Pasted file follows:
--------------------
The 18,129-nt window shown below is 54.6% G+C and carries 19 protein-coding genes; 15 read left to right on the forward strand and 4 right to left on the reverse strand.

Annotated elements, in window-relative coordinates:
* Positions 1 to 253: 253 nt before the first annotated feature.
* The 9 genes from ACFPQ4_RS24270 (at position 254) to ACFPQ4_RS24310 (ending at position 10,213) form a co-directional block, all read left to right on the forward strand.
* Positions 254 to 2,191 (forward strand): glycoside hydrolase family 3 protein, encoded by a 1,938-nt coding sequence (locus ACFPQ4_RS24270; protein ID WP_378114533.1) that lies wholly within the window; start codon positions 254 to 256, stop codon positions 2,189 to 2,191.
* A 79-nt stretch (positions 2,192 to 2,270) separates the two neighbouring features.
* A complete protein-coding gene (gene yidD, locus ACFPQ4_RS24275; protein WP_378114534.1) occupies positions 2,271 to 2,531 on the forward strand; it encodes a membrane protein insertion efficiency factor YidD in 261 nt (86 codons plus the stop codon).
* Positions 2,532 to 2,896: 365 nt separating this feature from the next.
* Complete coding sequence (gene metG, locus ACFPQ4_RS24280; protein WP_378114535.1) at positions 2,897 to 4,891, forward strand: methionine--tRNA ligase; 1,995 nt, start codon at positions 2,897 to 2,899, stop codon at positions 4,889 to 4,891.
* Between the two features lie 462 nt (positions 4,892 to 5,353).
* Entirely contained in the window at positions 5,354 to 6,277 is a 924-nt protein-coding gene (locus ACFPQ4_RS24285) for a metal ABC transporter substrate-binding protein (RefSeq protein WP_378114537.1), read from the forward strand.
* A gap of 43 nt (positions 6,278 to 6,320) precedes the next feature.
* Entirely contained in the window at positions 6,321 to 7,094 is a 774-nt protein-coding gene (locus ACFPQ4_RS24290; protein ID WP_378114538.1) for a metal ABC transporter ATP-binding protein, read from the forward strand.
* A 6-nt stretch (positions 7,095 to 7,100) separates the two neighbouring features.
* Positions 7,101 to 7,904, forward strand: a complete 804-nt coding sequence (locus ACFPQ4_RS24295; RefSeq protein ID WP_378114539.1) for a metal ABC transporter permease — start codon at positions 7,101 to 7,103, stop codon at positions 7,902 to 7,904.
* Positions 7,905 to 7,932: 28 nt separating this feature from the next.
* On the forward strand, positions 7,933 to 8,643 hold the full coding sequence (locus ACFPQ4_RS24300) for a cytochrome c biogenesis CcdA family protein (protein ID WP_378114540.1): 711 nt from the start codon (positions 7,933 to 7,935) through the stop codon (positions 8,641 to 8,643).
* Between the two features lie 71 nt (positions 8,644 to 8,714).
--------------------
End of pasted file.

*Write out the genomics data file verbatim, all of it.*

The 18,129-nt window shown below is 54.6% G+C and carries 19 protein-coding genes; 15 read left to right on the forward strand and 4 right to left on the reverse strand.

Annotated elements, in window-relative coordinates:
* Positions 1 to 253: 253 nt before the first annotated feature.
* The 9 genes from ACFPQ4_RS24270 (at position 254) to ACFPQ4_RS24310 (ending at position 10,213) form a co-directional block, all read left to right on the forward strand.
* Positions 254 to 2,191 (forward strand): glycoside hydrolase family 3 protein, encoded by a 1,938-nt coding sequence (locus ACFPQ4_RS24270; protein ID WP_378114533.1) that lies wholly within the window; start codon positions 254 to 256, stop codon positions 2,189 to 2,191.
* A 79-nt stretch (positions 2,192 to 2,270) separates the two neighbouring features.
* A complete protein-coding gene (gene yidD, locus ACFPQ4_RS24275; protein WP_378114534.1) occupies positions 2,271 to 2,531 on the forward strand; it encodes a membrane protein insertion efficiency factor YidD in 261 nt (86 codons plus the stop codon).
* Positions 2,532 to 2,896: 365 nt separating this feature from the next.
* Complete coding sequence (gene metG, locus ACFPQ4_RS24280; protein WP_378114535.1) at positions 2,897 to 4,891, forward strand: methionine--tRNA ligase; 1,995 nt, start codon at positions 2,897 to 2,899, stop codon at positions 4,889 to 4,891.
* Between the two features lie 462 nt (positions 4,892 to 5,353).
* Entirely contained in the window at positions 5,354 to 6,277 is a 924-nt protein-coding gene (locus ACFPQ4_RS24285) for a metal ABC transporter substrate-binding protein (RefSeq protein WP_378114537.1), read from the forward strand.
* A gap of 43 nt (positions 6,278 to 6,320) precedes the next feature.
* Entirely contained in the window at positions 6,321 to 7,094 is a 774-nt protein-coding gene (locus ACFPQ4_RS24290; protein ID WP_378114538.1) for a metal ABC transporter ATP-binding protein, read from the forward strand.
* A 6-nt stretch (positions 7,095 to 7,100) separates the two neighbouring features.
* Positions 7,101 to 7,904, forward strand: a complete 804-nt coding sequence (locus ACFPQ4_RS24295; RefSeq protein ID WP_378114539.1) for a metal ABC transporter permease — start codon at positions 7,101 to 7,103, stop codon at positions 7,902 to 7,904.
* Positions 7,905 to 7,932: 28 nt separating this feature from the next.
* On the forward strand, positions 7,933 to 8,643 hold the full coding sequence (locus ACFPQ4_RS24300) for a cytochrome c biogenesis CcdA family protein (protein ID WP_378114540.1): 711 nt from the start codon (positions 7,933 to 7,935) through the stop codon (positions 8,641 to 8,643).
* Between the two features lie 71 nt (positions 8,644 to 8,714).